Businesses are gearing up to get back to …well, business.  This cheat sheet will help you consider things to keep your work environment safe, and help you develop a plan of action for return-to-work in a post-pandemic world.  Before opening your business, be sure to review federal, state, and local protocols for your industry.  Check out information from the U.S. Chamber on state-by-state business reopening.

Operational Changes

  • Changes in business hours
  • Travel freeze or limitations
  • Amendments to vacation and/or benefit programs
  • Compensation reductions or freezes for all employees

Hiring / Recalling Employees

  • Determine dates employees will return to work.
  • Will it be done in stages? Will it be staggered by ramping up hours over a certain period of time?  Consider voluntary call-backs.
  • Who will be brought back? Criteria should be non-discriminatory such as skill set, education and/or tenure.
  • Analyze impact of recalling and re-hiring employees using any PPP or other government loan programs.
  • Update employee handbooks on accommodation policies based on EEOC and state government COVID-19 issues.

Safe Work Environment

  • Implement screening protocol – daily health screenings such as a questionnaire, temperature checks, symptom checks, and/or COVID-19 testing. Reminder to obtain only necessary information; establish protocol for maintaining health/risk screening results; provide employees with notice of health screening protocols.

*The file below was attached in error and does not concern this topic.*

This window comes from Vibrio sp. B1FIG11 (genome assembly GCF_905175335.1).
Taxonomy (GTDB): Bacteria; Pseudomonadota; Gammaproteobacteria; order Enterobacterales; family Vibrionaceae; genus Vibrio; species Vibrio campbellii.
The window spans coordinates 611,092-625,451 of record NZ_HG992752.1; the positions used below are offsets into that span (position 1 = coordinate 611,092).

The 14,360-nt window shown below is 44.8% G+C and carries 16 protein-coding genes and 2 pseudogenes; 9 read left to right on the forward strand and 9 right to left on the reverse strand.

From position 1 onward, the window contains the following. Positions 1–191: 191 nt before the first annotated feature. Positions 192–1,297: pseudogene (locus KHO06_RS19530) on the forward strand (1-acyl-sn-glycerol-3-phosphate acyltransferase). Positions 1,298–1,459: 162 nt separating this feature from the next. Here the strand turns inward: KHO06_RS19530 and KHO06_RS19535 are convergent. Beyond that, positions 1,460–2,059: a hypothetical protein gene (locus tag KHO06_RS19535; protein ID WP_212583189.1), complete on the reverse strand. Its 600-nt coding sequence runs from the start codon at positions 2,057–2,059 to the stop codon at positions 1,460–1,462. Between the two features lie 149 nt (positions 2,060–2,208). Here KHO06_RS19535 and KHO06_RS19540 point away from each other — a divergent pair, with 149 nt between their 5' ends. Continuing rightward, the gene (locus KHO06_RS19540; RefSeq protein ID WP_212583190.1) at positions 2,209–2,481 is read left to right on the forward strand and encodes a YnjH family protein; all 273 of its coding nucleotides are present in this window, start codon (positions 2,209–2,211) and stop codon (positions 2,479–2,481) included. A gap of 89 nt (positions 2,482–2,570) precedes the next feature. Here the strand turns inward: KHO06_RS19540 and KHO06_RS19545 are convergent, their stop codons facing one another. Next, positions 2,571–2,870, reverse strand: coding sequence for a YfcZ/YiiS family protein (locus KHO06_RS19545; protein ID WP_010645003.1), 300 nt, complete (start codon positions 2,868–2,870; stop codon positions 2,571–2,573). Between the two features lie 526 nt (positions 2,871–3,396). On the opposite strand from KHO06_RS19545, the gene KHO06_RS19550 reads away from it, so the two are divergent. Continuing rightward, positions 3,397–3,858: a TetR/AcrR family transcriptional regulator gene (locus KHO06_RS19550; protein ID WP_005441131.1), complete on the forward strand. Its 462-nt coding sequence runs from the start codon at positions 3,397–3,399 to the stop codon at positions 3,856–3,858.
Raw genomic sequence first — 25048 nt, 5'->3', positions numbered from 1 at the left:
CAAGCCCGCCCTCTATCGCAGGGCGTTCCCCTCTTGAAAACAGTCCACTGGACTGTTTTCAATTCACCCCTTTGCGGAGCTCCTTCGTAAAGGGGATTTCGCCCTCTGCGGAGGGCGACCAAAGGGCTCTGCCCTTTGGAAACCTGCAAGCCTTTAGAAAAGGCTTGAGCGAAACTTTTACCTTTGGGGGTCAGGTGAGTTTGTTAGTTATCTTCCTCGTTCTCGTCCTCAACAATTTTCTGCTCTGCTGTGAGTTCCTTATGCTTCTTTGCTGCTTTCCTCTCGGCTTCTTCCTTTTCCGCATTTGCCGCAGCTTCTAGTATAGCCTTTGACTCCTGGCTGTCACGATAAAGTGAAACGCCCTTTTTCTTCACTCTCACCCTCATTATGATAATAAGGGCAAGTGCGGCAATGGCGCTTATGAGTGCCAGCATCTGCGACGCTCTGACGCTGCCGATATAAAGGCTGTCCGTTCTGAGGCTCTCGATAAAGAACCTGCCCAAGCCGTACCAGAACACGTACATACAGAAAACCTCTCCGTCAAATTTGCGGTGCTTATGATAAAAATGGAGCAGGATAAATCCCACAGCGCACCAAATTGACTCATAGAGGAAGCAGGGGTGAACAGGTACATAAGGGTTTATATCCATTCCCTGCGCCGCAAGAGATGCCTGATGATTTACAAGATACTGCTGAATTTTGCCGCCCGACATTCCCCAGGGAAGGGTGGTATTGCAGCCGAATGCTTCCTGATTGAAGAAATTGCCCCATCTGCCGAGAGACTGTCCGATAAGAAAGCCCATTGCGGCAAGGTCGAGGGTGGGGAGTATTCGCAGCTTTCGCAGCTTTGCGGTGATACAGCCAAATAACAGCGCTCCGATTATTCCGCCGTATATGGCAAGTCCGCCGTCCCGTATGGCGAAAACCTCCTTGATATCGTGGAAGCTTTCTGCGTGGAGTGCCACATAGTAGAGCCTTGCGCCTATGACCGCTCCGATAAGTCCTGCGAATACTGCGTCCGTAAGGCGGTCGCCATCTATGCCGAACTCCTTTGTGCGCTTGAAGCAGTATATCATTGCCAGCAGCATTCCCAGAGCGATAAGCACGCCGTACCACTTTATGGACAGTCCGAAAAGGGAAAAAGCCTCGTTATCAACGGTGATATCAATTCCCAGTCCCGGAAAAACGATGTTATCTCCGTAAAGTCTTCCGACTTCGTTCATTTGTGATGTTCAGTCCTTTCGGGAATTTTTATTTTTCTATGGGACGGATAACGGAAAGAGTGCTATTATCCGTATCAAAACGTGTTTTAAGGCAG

• Determine protocol for employees testing positive including reporting obligations to co-workers, customers/vendors, and government agencies. Follow HIPAA and privacy guidelines.
  • Follow OSHA guidelines and any state or local protocols for PPE – face masks, gloves, respirators, etc. Protocols for third-party visitors, vendors, and customers. Conduct employee training.
  • Develop protocol for routine cleaning and disinfection using CDC and OSHA guidelines. Consider periodic announcements asking employees to sanitize common touch points in work area.
  • Install hand sanitizer dispensers across worksites.
  • Install proper signage or floor markings for social distancing. Consider one-way hallways.
  • Monitor common areas where employees are likely to congregate. Remove every other chair in break-rooms, workstations, etc.  Consider partitions in common and/or reception areas.
This communication is for informational purposes only; it is not legal, tax or accounting advice; and should not be acted upon as such.  This post may contain hyperlinks to forms, materials, and websites operated by parties other than Unique Employment Services. Such hyperlinks are provided for reference only. Unique Employment Services does not control such websites and is not responsible for their content.